boating parties when she had been younger and, alas, inhabited a narrower world.

"Rather like reading of the River Niger while dining alone in New York," sympathized
her cousin, Glanville.


Already what seemed like the hip east coast discomfort with the midwest has come far from condescension. At the end of the prose piece containing the negative evaluation of the Mississippi, there's a sudden shift: "Old Chinese men with shoulders bent under their thin kimonos passing over bamboo bridges. Mountain paths going ever upward into fog swirls." China comes back a number of times in the book. Here it seems to be contrasted with the midwest and its flatlands and wide, muddy rivers, but by the end of the book the relationship is more complicated. Minneapolis' "Walker Art Museum was formed from the nucleus of the Walker Chinese Collection." There's a strange description of jade model cities, and then a quote from the Ching dynasty in 1784 describing the original of the model, a place where "One cup of wine and one poem were enough to bring out the hidden emotions." It's then observed how easy it is to go upstairs to the roof, "transcending one hundred ninety-two years," to the sculpture garden where a Tony Smith piece is housed. The strangeness of this NYC sculpture in Minneapolis is greater than that of the Chinese model; China, formerly contrasted with Minnesota, is now closer to it than New York. The sculpture is said to be more like an observer than something observed. By the book's conclusion everything is shifting; belonging somewhere is a tentative state that can't depend on time or space for stability. This book gets more interesting the more I try to pin it down, and the focus here on its most coherent, documentary or descriptive sections only scratches the surface. There's a lot going on in this writing.

Sunday, February 19, 2006

One way of categorizing poetry (a way of thinking that's currently useful for me as a writer, and not meant to establish boundaries in a canon) is to split it into two major tendencies: in one, the poem is the vehicle for something (descriptions, thoughts, ideas, arguments, feelings) that's expressed through it; in the other, the poem enacts something. It produces an effect or, if something is expressed, the poem expresses something that couldn't exist except in that configuration of language.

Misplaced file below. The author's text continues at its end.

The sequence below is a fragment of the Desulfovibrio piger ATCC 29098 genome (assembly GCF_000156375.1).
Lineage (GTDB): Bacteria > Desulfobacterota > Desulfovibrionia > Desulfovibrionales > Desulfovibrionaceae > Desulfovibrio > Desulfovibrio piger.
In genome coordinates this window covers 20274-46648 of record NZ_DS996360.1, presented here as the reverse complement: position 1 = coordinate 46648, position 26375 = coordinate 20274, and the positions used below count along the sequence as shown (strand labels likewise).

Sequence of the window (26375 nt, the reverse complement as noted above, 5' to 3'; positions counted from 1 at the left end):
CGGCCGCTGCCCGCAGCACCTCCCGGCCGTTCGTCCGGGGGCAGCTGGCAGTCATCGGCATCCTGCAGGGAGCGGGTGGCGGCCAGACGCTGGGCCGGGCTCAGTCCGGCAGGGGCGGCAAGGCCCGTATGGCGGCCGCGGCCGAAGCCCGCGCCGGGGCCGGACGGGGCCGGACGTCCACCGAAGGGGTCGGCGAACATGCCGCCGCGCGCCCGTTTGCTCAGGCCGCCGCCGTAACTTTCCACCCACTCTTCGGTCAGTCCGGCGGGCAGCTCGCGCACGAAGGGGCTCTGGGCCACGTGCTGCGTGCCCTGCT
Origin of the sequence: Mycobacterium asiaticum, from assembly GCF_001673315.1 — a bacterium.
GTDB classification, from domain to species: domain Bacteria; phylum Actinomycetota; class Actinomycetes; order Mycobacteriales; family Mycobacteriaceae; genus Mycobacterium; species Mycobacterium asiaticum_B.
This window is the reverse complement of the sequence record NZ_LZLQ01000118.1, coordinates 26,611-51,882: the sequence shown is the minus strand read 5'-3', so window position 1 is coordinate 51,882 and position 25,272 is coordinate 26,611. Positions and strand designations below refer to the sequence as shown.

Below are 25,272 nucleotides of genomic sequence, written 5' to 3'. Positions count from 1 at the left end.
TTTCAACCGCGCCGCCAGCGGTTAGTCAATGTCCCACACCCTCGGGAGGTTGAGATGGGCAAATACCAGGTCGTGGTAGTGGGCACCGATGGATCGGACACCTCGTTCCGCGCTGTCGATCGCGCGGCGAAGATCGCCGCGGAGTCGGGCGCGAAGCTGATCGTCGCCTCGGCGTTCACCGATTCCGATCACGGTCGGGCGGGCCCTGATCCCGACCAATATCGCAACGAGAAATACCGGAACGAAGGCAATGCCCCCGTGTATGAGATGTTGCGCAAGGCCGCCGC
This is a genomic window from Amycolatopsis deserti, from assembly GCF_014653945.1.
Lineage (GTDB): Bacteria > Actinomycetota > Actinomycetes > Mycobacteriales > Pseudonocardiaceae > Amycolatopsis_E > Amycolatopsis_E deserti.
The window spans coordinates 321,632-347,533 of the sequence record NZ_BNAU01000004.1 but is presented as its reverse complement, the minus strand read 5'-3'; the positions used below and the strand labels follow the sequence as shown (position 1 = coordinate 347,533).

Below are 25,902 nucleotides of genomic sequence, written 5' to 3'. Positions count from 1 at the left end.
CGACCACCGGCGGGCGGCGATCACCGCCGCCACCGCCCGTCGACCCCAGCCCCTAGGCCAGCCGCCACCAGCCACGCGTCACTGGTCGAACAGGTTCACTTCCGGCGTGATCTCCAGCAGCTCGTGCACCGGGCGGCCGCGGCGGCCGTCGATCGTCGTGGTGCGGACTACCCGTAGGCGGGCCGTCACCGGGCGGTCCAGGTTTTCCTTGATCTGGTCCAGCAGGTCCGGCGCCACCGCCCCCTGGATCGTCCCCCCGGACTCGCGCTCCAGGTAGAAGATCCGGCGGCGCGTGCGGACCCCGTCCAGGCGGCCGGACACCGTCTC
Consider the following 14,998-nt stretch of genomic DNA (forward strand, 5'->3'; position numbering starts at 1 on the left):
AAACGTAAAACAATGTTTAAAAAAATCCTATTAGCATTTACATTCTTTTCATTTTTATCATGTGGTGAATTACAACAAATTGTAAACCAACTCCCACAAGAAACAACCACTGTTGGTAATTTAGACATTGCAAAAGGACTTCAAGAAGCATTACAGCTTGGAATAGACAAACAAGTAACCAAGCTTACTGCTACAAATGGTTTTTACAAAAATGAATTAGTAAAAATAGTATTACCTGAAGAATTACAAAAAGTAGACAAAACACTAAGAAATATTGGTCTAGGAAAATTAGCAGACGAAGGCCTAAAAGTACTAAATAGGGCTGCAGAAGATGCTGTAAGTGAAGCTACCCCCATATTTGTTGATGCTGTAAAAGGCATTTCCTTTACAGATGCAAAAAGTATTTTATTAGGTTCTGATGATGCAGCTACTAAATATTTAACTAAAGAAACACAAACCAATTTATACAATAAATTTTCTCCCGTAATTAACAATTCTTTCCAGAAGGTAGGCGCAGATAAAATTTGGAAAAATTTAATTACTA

I'm sure that all, or almost all, poetry does both of these things to some extent and, taking this categorization purely theoretically, one could stretch it to say that all writing effects something in addition to the thought "put in" from "behind" it... but that stretched version isn't very useful to me as a practicing writer who'd like to figure out how to write poetry that tends strongly in both these directions at once.

Of writers I like, Bruce Andrews might be a good example of the second category. "Content" is definitely a problematic notion in his work, though motifs of various kinds do accrue over the course of a book. Brecht's poems of the late '20's and early '30's might be an example of the first tendency; they're basically vehicles for the clearest expression of ideas and their problematizations, or of situations and the ethical quandaries they imply, and poetic form and materiality of language are meant to serve that goal of clarity.

I've been thinking about this for a while now, and only recently did I realize that many of my favorite poets could be said to have negotiated these two tendencies successfully. Both Rae Armantrout and Ron Silliman write poetry full of precise description of objects and situations, as well as witticisms, puns, and declarations, and the writing of each has a very powerful and specific effect; I come away from their work with a heightened awareness of my usual ways of isolating and connecting things, as if a model of habitual consciousness has been set out for explicit examination, and thus dehabituation.